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The second attempt to find a worthwhile use for the Millennium Dome and associated land on the Greenwich Peninsula avoided many of the problems of the earlier abortive sale competition. It has led to a deal which looks capable of meeting government’s objectives as the Peninsula is developed over the next two decades, Sir John Bourn, head of the National Audit Office, reported today.

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In reaching the deal with Meridian Delta Ltd and the Anschutz Entertainment Group, English Partnerships learned lessons from the first sale process and adopted a different approach. Given weak market interest, the decision not to run another open competition, but to inform the sale through comprehensive market testing, was reasonable. Although not in a strong bargaining position, English Partnerships avoided deal drift during negotiations with Meridian Delta and Anschutz and concluded from their appraisals that the proposed deal should be better than the main alternatives.

Achieving such a large and complex deal has taken since December 2001 when Meridian Delta Ltd became preferred bidder. It encompasses most of the northern Greenwich Peninsula and at 190 acres, including some 20 acres held by the private sector, is much larger and more suited to long term development of the site than the original offer of only the Dome and the 68 acres beneath and next to it. English Partnerships did not actively promote the full amount of publicly owned land that might have been available to any individual bidder. They did this in order to maintain interest in the Dome and its immediate surroundings, basing this on ongoing professional advice that this would be commercially prudent, as the process evolved.

The NAO concludes that the deal addresses the Government’s objectives: to realise receipts to the taxpayer (estimated returns to the public sector over the lifetime of the deal are over £550m in cash terms, or £216 million if discounted to present values), and to ensure the development of the Dome and the surrounding area. English Partnerships has contracted with a very strong private sector consortium, and it is good that the current scheme provides a comprehensive development plan for the northern Greenwich Peninsula.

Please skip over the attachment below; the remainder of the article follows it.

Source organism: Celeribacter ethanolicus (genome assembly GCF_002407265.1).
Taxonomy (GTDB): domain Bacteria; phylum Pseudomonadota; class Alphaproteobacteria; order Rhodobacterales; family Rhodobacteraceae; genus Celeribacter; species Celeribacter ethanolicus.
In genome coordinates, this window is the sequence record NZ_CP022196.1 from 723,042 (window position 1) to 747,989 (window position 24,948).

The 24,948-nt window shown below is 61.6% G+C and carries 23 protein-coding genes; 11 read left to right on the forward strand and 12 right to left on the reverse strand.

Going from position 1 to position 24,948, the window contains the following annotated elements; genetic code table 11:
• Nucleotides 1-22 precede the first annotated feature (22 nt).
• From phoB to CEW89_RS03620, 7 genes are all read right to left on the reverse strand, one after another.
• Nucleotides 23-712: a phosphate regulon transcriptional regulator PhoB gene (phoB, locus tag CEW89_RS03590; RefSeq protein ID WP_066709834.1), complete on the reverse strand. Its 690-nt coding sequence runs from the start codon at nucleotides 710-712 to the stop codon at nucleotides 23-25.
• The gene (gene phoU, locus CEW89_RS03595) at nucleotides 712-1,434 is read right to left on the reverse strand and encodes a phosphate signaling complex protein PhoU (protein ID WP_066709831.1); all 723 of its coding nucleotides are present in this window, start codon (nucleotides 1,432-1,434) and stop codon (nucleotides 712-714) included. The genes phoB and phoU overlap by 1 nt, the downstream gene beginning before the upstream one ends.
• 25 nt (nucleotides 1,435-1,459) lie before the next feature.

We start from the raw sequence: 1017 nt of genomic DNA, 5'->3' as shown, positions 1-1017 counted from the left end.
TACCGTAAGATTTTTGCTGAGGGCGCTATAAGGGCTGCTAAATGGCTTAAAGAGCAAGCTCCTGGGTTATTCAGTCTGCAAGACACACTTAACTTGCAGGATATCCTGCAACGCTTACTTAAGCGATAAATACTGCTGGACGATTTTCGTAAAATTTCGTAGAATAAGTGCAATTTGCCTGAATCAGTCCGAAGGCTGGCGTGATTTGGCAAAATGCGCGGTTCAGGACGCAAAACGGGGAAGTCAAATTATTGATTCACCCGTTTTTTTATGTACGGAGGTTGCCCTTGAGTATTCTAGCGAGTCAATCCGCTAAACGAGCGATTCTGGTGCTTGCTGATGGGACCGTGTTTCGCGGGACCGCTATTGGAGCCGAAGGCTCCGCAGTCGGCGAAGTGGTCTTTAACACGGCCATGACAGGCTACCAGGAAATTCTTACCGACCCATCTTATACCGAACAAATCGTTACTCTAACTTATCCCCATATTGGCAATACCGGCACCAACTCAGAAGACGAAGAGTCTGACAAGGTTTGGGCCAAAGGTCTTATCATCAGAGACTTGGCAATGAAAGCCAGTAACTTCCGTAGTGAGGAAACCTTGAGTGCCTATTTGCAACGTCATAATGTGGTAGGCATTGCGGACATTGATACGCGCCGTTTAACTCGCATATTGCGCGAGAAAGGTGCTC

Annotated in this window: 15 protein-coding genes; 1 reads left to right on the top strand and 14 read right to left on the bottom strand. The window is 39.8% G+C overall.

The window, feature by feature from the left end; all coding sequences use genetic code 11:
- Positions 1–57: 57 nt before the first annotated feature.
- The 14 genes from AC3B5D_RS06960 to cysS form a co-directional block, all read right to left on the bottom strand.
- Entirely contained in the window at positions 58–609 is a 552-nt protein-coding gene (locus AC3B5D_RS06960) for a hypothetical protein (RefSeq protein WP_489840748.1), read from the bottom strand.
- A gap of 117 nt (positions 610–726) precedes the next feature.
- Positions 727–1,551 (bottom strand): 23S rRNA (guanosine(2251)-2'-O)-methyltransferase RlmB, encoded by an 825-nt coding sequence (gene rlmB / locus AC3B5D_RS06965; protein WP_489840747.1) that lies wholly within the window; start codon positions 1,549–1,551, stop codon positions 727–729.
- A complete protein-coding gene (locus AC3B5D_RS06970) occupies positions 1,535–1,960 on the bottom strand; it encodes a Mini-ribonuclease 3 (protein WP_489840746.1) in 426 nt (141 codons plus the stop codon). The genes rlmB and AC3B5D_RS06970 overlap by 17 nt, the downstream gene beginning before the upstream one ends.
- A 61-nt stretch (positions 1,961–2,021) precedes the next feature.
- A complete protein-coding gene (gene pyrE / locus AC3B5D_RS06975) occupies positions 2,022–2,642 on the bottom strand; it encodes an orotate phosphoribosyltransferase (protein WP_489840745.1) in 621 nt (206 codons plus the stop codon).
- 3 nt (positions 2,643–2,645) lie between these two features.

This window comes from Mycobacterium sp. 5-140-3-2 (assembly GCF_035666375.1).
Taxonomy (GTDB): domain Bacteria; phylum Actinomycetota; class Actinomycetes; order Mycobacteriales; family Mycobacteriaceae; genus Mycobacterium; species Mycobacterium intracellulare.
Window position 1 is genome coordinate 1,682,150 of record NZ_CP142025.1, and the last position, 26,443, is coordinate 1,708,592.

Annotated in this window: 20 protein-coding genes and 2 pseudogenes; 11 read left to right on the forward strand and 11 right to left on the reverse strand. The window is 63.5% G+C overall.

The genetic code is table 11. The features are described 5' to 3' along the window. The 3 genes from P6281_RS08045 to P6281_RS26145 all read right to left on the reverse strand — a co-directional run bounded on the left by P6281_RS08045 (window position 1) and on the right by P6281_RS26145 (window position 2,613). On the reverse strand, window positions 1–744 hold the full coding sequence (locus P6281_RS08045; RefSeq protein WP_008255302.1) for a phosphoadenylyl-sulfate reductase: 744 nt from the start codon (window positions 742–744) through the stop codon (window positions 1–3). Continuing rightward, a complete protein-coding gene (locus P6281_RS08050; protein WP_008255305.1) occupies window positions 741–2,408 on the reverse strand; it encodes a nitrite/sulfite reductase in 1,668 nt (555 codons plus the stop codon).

The agreement requires the retention of the Dome until at least 2018, at which point the partners can decide to retain or demolish it. The report concludes that this is sensible, given the various constraints on development of the Peninsula site.

There are still obligations and risks that need to be managed. Doing the deal is only the start of the story. The ultimate success of the deal depends on how well those obligations and risks will be managed. But the agreement provides a contractual basis for achieving the government’s objectives.

The report also sets out the main factors which led to the failure of the first competition in 2001. Too many parties were involved in the decision making and key players such as the New Millennium Experience Company and English Partnerships did not have the same aims. Furthermore, the stated objectives which bidders were asked to meet were too complicated and difficulties at the New Millennium Experience Company, including the incomplete record of assets and liabilities, affected the first competition.

"In difficult circumstances following the failure of the first competition, English Partnerships and the Office of the Deputy Prime Minister have worked hard to get a deal. There are risks still to be managed but local residents, and indeed the taxpayer, stand to benefit from it."

Sir John Bourn


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